Transplant patients are turning to social networks in ever greater numbers in their desperate search for organs - and appear to be getting results.
Researchers examined nearly 100 Facebook pages set up to find living kidney donors for patients aged from two to 69.
The team from Loyola University Medical Center in Chicago found that such pages were surprisingly successful.
Online plea: Ricky Cisco (right) donated a kidney to a Facebook friend he hardly knew after reading about the plight of Roxy and Jeff Kurze (left)
One in eight page subjects reported receiving a kidney transplant while nearly a third (30 per cent) said potential donors had stepped forward to see if they were compatible. One appeal site for a young child encouraged more than 600 people to be tested as potential donors.
Patients who were successful in soliciting people to be tested for donation were more likely to be white and have more than 50 posts by others.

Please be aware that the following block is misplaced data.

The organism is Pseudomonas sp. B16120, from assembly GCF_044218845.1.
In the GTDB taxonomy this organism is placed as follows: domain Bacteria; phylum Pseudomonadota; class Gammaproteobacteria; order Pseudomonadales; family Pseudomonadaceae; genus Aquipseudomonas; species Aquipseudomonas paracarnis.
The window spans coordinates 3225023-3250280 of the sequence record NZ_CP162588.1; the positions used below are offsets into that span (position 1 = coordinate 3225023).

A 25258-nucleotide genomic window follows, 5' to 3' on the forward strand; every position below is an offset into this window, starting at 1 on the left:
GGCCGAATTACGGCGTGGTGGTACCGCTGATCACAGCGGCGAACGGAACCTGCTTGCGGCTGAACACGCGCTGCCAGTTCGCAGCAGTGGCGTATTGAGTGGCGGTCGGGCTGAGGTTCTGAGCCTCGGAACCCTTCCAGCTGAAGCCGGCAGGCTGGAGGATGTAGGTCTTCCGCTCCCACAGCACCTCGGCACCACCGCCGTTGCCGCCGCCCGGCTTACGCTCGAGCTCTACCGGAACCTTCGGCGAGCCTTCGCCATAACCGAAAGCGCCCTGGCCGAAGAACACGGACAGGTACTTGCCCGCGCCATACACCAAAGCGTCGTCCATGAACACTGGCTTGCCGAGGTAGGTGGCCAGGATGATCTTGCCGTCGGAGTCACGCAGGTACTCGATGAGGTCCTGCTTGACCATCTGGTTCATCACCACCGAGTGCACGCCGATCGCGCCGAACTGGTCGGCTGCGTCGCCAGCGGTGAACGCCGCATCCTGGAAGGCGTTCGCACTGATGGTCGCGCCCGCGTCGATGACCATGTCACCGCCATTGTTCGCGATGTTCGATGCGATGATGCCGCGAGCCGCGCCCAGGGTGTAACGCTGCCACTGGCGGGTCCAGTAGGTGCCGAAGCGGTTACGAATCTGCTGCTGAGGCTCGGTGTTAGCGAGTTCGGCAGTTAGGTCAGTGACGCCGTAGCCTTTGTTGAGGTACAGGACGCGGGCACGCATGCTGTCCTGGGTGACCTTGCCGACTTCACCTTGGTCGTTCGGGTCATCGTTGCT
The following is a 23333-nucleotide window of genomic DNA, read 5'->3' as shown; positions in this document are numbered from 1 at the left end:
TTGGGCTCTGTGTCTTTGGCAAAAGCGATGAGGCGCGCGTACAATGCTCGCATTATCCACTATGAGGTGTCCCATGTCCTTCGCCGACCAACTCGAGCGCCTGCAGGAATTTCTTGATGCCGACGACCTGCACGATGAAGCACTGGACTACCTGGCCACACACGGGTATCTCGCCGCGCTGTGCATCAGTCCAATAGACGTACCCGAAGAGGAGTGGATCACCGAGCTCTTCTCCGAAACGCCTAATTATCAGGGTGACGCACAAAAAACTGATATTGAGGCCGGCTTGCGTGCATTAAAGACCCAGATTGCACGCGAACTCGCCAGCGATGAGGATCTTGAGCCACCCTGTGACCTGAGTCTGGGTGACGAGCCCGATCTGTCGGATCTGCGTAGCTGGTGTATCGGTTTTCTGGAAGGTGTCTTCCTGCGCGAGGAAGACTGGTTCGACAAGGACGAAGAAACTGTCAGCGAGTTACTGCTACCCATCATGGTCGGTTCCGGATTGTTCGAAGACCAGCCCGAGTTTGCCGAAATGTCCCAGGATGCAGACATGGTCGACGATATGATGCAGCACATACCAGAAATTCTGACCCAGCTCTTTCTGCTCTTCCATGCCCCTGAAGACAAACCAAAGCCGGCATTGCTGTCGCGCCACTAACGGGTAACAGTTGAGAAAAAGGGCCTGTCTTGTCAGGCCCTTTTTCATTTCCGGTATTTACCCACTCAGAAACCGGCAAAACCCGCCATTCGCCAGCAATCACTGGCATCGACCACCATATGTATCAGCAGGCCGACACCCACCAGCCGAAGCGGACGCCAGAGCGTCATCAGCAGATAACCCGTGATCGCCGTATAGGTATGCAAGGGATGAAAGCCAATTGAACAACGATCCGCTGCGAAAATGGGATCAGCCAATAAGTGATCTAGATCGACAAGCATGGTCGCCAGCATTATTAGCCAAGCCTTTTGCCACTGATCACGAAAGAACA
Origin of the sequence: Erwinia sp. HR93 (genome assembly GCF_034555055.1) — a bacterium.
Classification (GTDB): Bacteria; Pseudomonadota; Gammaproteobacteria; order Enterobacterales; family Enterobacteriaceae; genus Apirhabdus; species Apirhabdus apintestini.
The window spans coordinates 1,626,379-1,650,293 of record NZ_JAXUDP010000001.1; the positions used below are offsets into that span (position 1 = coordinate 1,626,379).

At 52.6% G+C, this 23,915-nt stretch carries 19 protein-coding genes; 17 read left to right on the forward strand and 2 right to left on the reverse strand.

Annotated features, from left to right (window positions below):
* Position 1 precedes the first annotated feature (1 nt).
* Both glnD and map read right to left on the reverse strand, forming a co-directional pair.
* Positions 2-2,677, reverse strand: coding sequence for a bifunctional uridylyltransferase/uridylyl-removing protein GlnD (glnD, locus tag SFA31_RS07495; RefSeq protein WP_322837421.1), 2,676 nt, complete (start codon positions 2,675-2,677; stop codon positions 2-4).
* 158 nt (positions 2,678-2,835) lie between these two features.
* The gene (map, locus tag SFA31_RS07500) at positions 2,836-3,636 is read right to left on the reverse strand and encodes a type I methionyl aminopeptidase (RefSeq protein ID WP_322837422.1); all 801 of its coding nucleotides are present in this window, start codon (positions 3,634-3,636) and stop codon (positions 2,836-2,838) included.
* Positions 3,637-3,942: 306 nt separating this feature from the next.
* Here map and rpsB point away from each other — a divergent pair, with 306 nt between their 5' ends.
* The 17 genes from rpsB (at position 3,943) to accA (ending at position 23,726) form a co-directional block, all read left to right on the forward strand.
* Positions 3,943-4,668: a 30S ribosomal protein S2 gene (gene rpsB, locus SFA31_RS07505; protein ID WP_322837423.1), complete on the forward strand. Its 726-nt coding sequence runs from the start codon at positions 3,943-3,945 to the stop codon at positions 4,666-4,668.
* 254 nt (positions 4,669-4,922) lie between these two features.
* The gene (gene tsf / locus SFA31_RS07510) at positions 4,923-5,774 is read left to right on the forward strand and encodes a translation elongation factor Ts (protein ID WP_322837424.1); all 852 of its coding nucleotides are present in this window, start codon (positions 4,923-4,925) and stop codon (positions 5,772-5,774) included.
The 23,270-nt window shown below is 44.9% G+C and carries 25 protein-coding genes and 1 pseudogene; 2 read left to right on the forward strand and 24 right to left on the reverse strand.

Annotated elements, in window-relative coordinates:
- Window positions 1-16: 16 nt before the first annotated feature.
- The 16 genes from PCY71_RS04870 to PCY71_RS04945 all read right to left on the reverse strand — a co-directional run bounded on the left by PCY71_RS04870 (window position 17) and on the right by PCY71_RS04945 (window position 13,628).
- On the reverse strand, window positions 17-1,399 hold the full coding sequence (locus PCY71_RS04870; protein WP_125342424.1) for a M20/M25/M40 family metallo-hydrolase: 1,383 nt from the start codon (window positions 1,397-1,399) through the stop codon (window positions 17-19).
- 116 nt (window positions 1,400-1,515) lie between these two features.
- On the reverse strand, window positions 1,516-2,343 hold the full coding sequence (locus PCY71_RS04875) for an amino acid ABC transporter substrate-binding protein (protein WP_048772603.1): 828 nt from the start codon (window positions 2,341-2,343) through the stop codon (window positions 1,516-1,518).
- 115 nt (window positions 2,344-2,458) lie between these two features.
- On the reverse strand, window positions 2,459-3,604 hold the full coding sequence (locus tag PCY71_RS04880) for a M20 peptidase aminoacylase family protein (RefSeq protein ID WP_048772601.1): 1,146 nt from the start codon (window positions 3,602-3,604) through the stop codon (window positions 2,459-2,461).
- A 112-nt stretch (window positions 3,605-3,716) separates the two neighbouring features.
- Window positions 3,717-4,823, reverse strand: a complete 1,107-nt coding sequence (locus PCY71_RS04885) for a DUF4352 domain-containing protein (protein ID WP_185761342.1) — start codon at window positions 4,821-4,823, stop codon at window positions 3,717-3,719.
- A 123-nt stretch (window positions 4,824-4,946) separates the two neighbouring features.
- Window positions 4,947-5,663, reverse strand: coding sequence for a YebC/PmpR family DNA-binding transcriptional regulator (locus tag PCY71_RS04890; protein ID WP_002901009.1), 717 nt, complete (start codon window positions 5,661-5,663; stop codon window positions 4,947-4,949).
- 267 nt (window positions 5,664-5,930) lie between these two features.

While 37 per cent of the pages were set up by the patient themselves, 31 per cent were created by their children and 32 per cent by other family or friends.
Some pages simply asked people to donate, without providing any other information. However, other pages provided great detail about the patients including medical histories, family photos and emotional accounts.
Jeff Kurze, from Michigan, was one such patient. He suffered kidney failure following a stroke in 2010 and doctors said the waiting list was five-years long.
His wife Roxy turned to Facebook and posted: ‘Wishing a kidney would fall out of the sky so my husband can stop suffering. So if anyone knows of a live donor with type O blood, PLEASE let me know.'
Then she received a message from Ricky Cisco, 25, a Facebook friend who she had only met once through work.
Mr Cisco did not even know her husband by name, but said he wanted to help.
Read more: http://www.dailymail.co.uk/health/article-2149152/Facebook-appeals-living-kidney-donors-surprisingly-successful.html#ixzz1voJMqEgR